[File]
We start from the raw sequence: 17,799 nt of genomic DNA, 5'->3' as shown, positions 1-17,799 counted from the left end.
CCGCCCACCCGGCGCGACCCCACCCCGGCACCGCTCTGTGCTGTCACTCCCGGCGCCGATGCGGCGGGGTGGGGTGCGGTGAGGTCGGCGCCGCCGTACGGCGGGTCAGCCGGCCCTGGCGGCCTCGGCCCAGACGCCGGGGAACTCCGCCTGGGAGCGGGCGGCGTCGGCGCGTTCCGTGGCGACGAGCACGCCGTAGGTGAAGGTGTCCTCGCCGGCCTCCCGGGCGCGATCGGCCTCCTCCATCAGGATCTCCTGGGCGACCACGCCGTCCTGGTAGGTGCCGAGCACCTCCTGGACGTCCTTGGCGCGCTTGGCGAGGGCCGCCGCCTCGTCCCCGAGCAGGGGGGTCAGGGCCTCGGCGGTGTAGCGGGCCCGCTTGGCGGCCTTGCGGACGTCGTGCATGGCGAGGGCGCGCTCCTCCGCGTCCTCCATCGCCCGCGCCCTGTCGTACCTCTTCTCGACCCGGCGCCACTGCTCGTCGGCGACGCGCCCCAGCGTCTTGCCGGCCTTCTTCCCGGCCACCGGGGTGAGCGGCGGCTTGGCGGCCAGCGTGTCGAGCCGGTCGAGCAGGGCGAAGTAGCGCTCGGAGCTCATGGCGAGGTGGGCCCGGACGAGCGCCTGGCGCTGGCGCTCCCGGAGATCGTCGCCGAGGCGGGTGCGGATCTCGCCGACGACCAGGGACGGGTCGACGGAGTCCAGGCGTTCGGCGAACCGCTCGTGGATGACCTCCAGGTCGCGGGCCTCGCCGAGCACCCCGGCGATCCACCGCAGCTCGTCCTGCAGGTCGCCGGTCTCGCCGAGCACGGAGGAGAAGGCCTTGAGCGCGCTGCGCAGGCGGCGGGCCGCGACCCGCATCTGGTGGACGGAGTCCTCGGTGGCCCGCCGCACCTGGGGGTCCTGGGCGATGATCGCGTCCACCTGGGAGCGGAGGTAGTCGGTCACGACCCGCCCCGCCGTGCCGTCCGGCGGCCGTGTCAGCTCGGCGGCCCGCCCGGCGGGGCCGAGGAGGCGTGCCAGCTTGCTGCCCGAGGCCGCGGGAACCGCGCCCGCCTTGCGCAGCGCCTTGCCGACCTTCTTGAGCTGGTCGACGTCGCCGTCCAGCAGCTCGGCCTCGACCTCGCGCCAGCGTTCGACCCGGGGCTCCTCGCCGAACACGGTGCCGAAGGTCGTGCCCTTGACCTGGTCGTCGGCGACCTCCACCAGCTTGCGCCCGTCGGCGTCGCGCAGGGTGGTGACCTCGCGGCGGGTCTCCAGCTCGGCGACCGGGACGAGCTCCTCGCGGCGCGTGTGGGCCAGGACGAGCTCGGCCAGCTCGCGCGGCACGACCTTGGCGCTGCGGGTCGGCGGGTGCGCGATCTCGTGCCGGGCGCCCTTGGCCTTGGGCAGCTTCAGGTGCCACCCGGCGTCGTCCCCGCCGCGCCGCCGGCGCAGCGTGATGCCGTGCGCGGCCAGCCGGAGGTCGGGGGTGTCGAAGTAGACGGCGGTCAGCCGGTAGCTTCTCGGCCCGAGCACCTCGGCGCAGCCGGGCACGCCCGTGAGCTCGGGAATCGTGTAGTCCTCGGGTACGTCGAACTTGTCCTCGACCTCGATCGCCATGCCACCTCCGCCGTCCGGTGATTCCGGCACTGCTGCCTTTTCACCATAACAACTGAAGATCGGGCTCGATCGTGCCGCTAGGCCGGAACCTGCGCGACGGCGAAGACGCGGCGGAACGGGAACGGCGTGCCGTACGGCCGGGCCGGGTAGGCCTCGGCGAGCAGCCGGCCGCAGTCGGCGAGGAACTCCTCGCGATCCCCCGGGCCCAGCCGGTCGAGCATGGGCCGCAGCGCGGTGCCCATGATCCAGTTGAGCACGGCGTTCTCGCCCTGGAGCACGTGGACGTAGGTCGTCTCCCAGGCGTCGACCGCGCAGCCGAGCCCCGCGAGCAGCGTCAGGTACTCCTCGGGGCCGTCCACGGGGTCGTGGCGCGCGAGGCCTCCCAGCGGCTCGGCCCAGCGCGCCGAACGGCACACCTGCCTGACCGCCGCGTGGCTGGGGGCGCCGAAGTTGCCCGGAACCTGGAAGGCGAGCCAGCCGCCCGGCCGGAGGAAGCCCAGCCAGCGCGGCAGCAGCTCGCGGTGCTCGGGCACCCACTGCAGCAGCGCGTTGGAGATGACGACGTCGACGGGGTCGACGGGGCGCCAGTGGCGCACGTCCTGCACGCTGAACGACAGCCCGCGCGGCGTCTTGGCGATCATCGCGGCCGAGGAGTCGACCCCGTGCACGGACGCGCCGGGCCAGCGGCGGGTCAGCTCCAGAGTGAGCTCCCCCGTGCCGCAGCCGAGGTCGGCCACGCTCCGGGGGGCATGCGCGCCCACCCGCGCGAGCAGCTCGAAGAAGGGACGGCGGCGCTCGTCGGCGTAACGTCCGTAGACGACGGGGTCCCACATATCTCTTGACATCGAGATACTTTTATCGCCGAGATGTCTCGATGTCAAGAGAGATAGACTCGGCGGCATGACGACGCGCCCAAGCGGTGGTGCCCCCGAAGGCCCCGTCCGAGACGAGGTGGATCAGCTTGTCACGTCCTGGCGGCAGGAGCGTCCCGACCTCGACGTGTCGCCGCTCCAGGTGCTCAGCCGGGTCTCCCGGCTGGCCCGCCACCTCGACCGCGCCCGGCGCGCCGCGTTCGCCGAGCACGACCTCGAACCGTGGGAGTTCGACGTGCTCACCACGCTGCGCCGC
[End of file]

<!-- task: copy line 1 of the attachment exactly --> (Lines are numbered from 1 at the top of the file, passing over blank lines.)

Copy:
We start from the raw sequence: 17,799 nt of genomic DNA, 5'->3' as shown, positions 1-17,799 counted from the left end.